WinterTrekking.com Forums - Your source for traditional winter trekking and camping information.

Snowshoeing => Snowshoeing Discussion => : Okanagan March 09, 2018, 10:11:12 AM

View the most recent posts on the forum.


: Looking for advice re large snowshoes
: Okanagan March 09, 2018, 10:11:12 AM
First post.  I am tired of postholing off trail in snowshoes and joined this forum for the wealth of knowledge here re finding some BIG snowshoes or wide ski solutions.  Suggestions?  Cautions?  Mistakes you learned that I can avoid?  Info on my intended use below.

I'm 225 lbs. and often carry a 20 lb. pack for a 250 lb. total.  As I age my snowshoeing consists of short forays off of plowed logging roads in Interior and coastal BC, often only a few hundred yards but in deep soft snow usually on steep ground.  My longest trek in the past 2 years was 5 km, and most are under 500 metres distance.

I have an old pair of wooden/rawhide longish bearpaws 11x30” that I put a lot of miles on when I was younger and currently am using a pair of Yukon Charlie 930's that were a gift to me. 

From reading archives it looks like the GV Wide Trail 12x42 is the largest mass produced snowshoe available that has aggressive snow teeth, which I like.  Maybe I should buy a pair of the magnesium military surplus and put my own bindings with crampons on them. 

What is the quality of Bigfoot snowshoes?  They have a 40”x 11” on sale for $199 CDN right now.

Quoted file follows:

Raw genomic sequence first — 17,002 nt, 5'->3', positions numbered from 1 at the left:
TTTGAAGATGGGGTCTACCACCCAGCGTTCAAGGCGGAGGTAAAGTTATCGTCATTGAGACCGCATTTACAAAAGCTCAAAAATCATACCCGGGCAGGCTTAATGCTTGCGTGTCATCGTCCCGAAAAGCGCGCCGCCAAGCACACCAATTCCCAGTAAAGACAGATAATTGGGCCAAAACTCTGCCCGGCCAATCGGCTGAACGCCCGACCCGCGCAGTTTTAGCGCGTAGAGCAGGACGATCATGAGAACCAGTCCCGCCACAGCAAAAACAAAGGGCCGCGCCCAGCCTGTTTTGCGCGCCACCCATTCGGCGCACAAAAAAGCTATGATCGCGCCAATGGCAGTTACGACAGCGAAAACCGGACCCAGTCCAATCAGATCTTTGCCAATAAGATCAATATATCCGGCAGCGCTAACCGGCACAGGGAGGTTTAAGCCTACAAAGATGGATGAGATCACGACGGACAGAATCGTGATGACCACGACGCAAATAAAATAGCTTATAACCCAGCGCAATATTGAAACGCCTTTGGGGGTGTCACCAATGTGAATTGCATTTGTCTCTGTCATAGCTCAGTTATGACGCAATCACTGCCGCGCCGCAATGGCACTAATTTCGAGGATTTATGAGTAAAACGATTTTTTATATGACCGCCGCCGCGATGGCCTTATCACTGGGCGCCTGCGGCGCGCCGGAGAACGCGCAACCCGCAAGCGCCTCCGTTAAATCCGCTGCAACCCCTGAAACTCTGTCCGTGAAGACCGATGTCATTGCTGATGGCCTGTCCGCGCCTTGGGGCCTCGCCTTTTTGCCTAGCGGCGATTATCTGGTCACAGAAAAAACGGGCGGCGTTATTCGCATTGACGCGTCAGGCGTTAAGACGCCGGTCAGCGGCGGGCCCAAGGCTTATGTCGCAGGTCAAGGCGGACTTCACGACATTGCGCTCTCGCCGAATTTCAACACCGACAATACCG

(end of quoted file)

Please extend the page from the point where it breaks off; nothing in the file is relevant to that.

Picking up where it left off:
On a long day of winter game tracking up and down over small ridges decades ago I designed in my mind a wide short ski with retractable crampons, to climb hills and slide down.  I have never found such an item and wonder if any here know of something similar.  I have looked at the Altai Hoks online, and wish that they had more aggressive climbing traction but have never tried them.

Two recent anecdotes:
1.  Climbing a hill in waist deep snow I fell through the top of snow covered brush.  I was armpit deep in snow, snowshoes tangled in brush. :P

2.  In waist deep snow with a light crust under two inches of fresh snow, I punched through on a slope and found myself head down hill on my back, with hefty day pack, snowshoes extended under the crust, and any attempt to push up merely plunged my arm into the snow up to my shoulder. :)
: Re: Looking for advice re large snowshoes
: kinguq March 09, 2018, 10:29:04 AM
I would recommend a large pair of traditional style snowshoes, preferably with mono lacing.

If as you say you are travelling in soft snow, you don't need crampons. They don't do anything in soft snow. I had them on my traditionals and I took them off. Snow sticks to them under some conditions and they become a problem. And lacing grips surprisingly well in soft snow.

I have a pair of 16 x 48 Hurons that I got here http://www.snowshoesalesandrepairs.com/?action=products

These are pretty much the largest snowshoe in terms of surface area that you can find. I love them. And I weigh about 160 lbs. They are fantastic in deep soft snow. Size is everything with snowshoes under those conditions.